2. Thanks for the review. FYI, there’s no fake audience in the videos. The sermons are recorded at a real Sunday service at one of the locations (it varies), then played back the next week at the rest of the locations.

      • I have personally been apart of it and yea its live and then played back. its a great way for a pastor to reach people in another state or another city. its simply another campus.I respect that your going to these churches and checking them out.

        on your note about spending their money will get them into heaven, i can assure you that, That is not something anyone there believes. and if you heard any of his other messages you could know that. Its by grace we are saved not by works. we cant buy our way to heaven and we will never be good enough. Christ has already paid what we owe and that’s what He preaches.

        I hope that whatever reason for you going to these church, you would find what your looking for.

  3. You should be ashamed of yourself. I can only hope that anyone who reads this nonsense donated enough to the church this week to absolve themselves of your sinful words. If not, they should definitely double up their efforts next week, especially in Rainier Valley.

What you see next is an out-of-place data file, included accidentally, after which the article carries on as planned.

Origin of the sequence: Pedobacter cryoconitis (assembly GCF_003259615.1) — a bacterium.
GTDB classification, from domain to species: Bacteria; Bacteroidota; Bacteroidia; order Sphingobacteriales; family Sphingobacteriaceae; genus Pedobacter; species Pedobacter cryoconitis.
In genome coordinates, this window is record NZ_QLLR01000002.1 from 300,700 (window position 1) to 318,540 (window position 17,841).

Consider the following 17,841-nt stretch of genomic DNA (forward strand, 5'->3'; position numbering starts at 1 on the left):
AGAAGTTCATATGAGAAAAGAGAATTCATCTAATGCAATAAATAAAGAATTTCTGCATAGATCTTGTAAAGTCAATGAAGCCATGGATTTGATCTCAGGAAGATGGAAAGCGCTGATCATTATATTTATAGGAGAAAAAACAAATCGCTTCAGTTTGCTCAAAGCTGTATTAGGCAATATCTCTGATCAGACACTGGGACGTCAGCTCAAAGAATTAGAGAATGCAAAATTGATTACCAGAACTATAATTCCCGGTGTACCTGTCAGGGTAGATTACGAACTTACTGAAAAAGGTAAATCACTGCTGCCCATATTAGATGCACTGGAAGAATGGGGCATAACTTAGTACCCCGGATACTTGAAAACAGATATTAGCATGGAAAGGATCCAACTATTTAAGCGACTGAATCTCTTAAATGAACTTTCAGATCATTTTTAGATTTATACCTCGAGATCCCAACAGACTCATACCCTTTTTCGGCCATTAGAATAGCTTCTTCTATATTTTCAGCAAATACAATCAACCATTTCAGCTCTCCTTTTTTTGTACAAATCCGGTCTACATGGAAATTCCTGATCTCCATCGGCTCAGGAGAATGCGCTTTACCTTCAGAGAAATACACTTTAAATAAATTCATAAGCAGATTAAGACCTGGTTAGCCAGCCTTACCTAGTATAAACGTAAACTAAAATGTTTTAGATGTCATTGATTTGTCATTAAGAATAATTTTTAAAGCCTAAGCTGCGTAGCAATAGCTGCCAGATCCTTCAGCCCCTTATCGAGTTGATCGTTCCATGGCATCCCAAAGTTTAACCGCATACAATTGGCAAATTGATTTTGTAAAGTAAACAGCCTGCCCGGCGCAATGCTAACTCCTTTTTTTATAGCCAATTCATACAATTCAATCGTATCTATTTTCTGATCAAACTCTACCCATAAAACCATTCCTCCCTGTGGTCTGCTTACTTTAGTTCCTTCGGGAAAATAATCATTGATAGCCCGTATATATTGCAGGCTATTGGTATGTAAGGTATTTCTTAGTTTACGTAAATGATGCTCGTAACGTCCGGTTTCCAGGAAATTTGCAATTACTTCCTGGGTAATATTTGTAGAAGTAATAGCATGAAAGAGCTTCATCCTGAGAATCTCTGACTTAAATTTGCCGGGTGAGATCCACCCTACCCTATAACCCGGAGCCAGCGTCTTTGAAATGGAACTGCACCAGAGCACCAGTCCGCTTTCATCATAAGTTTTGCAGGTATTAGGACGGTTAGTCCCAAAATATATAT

4. I actually attended the same service, though at the Bellevue location (I imagine it’s smaller than the Ballard location but more “wealthy”). I really appreciated and enjoyed your review of it, because I, too, am an atheist and had decided to join some friends of mine who attend the church to form my own opinion about Mars Hill. You are spot-on about the Rock-N-Roll music, and the technology-forward/”hip” feel of the service, but I would encourage you to attend another service sometime in the future to get a feel for how incredibly self-centered and offensive Pastor Mark can be in his sermons. I have constantly heard him preach about how HIS church is the only REAL church and everyone else is “wrong”. I have heard him constantly preach about how homosexuality is wrong; men and women who don’t get married and have kids aren’t following God’s plan and are instead selfish for deciding to not have kids. The sermon he gave on Acts that week was relatively mild compared to what I’ve heard in the past.

    Thanks for this post. It was really reassuring and inspirational for me, as an atheist in a world/family of Catholics/Christians.